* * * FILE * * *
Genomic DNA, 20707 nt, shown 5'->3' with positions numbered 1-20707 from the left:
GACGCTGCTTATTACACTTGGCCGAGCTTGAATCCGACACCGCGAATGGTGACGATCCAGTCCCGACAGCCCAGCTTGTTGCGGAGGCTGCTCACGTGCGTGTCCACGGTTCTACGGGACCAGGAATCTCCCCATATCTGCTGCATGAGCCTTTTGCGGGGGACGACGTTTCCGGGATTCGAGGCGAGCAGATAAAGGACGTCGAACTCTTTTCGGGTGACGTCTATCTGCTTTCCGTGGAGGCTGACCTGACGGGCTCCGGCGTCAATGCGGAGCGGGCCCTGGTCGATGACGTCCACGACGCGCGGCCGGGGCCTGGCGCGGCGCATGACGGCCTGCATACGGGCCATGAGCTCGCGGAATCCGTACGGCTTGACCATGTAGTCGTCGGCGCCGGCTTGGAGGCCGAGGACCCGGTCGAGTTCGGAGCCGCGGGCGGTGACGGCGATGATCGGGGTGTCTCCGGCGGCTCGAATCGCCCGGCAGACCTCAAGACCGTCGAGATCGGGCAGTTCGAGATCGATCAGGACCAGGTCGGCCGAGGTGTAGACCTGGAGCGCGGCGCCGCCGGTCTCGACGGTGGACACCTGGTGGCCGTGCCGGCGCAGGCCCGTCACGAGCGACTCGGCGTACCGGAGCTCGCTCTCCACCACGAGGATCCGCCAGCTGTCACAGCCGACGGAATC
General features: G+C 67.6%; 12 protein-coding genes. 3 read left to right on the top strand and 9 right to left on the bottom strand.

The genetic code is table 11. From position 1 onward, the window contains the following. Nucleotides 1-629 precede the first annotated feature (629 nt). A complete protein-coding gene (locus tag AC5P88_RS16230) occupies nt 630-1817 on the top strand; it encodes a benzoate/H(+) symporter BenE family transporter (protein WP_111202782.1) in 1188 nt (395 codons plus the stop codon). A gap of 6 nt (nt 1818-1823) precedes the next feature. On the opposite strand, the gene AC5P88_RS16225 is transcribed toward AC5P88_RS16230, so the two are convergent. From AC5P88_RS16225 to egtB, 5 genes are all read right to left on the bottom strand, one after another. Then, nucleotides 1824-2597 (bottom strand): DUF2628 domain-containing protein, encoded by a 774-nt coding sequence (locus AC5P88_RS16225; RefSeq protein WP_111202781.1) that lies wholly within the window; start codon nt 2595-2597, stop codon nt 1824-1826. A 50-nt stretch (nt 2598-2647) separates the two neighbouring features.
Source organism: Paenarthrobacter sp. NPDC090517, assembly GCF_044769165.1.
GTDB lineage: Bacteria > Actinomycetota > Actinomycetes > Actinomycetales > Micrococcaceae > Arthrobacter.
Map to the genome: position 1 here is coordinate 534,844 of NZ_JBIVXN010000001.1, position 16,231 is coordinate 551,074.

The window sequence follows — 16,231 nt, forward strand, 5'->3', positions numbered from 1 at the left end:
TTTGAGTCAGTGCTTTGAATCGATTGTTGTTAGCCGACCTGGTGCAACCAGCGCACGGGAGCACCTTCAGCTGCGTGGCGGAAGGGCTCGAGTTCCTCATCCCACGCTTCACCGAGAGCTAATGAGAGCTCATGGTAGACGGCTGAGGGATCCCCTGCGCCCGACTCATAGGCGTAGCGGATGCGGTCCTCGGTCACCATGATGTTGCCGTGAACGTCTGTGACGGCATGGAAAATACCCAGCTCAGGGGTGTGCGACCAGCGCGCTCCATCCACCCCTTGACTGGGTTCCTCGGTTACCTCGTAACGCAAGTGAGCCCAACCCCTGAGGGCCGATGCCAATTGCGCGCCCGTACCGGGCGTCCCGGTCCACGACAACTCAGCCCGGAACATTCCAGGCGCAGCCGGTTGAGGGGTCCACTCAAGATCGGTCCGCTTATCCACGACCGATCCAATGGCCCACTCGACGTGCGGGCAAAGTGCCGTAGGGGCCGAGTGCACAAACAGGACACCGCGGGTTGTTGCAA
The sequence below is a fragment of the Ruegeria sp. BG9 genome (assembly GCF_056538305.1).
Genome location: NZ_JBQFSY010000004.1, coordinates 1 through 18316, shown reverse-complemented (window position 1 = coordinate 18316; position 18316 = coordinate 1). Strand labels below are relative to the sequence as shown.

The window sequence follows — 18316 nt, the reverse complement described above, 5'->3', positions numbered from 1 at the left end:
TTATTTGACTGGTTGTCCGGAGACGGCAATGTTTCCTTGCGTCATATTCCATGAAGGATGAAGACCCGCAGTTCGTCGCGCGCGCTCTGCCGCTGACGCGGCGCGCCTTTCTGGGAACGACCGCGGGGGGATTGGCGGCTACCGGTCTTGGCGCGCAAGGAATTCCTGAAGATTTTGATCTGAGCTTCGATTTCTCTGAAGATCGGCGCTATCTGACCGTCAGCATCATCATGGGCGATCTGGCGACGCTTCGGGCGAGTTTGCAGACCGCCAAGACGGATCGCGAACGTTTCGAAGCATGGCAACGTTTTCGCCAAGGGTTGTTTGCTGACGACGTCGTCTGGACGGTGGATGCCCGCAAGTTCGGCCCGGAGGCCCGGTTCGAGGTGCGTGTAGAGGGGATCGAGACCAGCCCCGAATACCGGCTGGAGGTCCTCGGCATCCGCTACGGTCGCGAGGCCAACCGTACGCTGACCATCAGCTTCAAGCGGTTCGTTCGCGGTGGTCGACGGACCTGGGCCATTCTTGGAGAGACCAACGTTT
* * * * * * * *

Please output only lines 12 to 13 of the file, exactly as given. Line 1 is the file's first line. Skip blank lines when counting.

The window sequence follows — 18316 nt, the reverse complement described above, 5'->3', positions numbered from 1 at the left end:
TTATTTGACTGGTTGTCCGGAGACGGCAATGTTTCCTTGCGTCATATTCCATGAAGGATGAAGACCCGCAGTTCGTCGCGCGCGCTCTGCCGCTGACGCGGCGCGCCTTTCTGGGAACGACCGCGGGGGGATTGGCGGCTACCGGTCTTGGCGCGCAAGGAATTCCTGAAGATTTTGATCTGAGCTTCGATTTCTCTGAAGATCGGCGCTATCTGACCGTCAGCATCATCATGGGCGATCTGGCGACGCTTCGGGCGAGTTTGCAGACCGCCAAGACGGATCGCGAACGTTTCGAAGCATGGCAACGTTTTCGCCAAGGGTTGTTTGCTGACGACGTCGTCTGGACGGTGGATGCCCGCAAGTTCGGCCCGGAGGCCCGGTTCGAGGTGCGTGTAGAGGGGATCGAGACCAGCCCCGAATACCGGCTGGAGGTCCTCGGCATCCGCTACGGTCGCGAGGCCAACCGTACGCTGACCATCAGCTTCAAGCGGTTCGTTCGCGGTGGTCGACGGACCTGGGCCATTCTTGGAGAGACCAACGTTT